Scottish Labour's former leader's great mistake was to run away from Labour's Scottish referendum, not on it.

The strange revival of Conservative Scotland? Another poll from north of the border, this time from the Times and YouGov, shows the Tories experiencing a revival in Scotland, up to 28 per cent of the vote, enough to net seven extra seats from the SNP.

Adding to the Nationalists’ misery, according to the same poll, they would lose East Dunbartonshire to the Liberal Democrats, reducing their strength in the Commons to a still-formidable 47 seats.

It could be worse than the polls suggest, however. In the elections to the Scottish Parliament last year, parties which backed a No vote in the referendum did better in the first-past-the-post seats than the polls would have suggested – thanks to tactical voting by No voters, who backed whichever party had the best chance of beating the SNP.

The strategic insight of Ruth Davidson, the Conservative leader in Scotland, was to to recast her party as the loudest defender of the Union between Scotland and the rest of the United Kingdom. She has absorbed large chunks of that vote from the Liberal Democrats and Labour, but, paradoxically, at the Holyrood elections at least, the “Unionist coalition” she assembled helped those parties even though it cost the vote share.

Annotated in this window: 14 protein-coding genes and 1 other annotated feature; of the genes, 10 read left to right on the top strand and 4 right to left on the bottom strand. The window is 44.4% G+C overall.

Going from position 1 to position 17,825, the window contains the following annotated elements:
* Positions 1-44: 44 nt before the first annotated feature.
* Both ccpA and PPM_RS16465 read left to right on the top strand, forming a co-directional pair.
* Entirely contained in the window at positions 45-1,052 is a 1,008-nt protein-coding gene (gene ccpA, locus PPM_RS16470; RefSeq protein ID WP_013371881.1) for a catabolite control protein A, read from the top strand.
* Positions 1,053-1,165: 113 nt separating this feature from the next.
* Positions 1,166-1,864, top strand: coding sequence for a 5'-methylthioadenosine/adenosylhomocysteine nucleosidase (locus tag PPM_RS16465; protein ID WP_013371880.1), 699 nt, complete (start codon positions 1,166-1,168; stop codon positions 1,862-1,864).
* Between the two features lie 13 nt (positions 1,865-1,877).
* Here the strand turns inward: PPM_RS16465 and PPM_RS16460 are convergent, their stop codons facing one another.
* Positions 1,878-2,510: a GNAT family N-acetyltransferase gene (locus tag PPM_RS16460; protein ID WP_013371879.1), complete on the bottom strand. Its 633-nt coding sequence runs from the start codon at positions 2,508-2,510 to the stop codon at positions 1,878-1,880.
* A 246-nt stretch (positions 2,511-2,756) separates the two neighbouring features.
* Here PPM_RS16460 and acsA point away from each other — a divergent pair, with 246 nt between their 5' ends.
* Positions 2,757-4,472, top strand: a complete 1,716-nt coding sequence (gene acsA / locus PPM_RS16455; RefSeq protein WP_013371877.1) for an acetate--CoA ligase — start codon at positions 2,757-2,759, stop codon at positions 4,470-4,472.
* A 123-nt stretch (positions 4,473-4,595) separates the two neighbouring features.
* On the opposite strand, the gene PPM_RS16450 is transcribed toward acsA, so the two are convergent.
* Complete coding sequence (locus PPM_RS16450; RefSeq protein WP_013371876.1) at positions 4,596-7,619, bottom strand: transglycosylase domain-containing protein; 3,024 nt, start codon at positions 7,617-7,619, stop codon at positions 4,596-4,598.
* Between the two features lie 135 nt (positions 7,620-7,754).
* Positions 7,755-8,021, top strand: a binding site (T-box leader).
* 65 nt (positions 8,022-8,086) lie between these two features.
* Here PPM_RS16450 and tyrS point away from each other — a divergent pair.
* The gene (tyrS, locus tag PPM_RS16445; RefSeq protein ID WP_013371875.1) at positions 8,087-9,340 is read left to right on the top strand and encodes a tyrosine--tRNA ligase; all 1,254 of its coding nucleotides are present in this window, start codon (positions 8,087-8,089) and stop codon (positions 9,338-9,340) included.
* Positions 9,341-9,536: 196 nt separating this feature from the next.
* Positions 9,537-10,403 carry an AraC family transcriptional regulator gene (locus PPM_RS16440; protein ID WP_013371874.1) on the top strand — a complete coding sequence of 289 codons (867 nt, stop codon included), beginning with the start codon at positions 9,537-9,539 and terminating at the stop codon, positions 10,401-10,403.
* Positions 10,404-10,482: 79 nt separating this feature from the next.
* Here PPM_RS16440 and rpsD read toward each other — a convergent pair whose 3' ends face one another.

The big thing to watch is not just where the parties of the Union make gains, but where they successfully form strong second-places against whoever the strongest pro-Union party is.

Davidson’s popularity and eye for a good photo opportunity – which came first is an interesting question – mean that the natural benefactor in most places will likely be the Tories.

But it could have been very different. The first politician to hit successfully upon the “last defender of the Union” routine was Ian Murray, the last Labour MP in Scotland, who squeezed both the  Liberal Democrat and Conservative vote in his seat of Edinburgh South.

His then-leader in Scotland, Jim Murphy, had a different idea. He fought the election in 2015 to the SNP’s left, with the slogan of “Whether you’re Yes, or No, the Tories have got to go”.  There were a couple of problems with that approach, as one  former staffer put it: “Firstly, the SNP weren’t going to put the Tories in, and everyone knew it. Secondly, no-one but us wanted to move on [from the referendum]”.

Then again under different leadership, this time under Kezia Dugdale, Scottish Labour once again fought a campaign explicitly to the left of the SNP, promising to increase taxation to blunt cuts devolved from Westminster, and an agnostic position on the referendum. Dugdale said she’d be open to voting to leave the United Kingdom if Britain left the European Union. Senior Scottish Labour figures flirted with the idea that the party might be neutral in a forthcoming election. Once again, the party tried to move on – but no-one else wanted to move on.

How different things might be if instead of running away from their referendum campaign, Jim Murphy had run towards it in 2015. 

Stephen Bush is special correspondent at the New Statesman. His daily briefing, Morning Call, provides a quick and essential guide to British politics.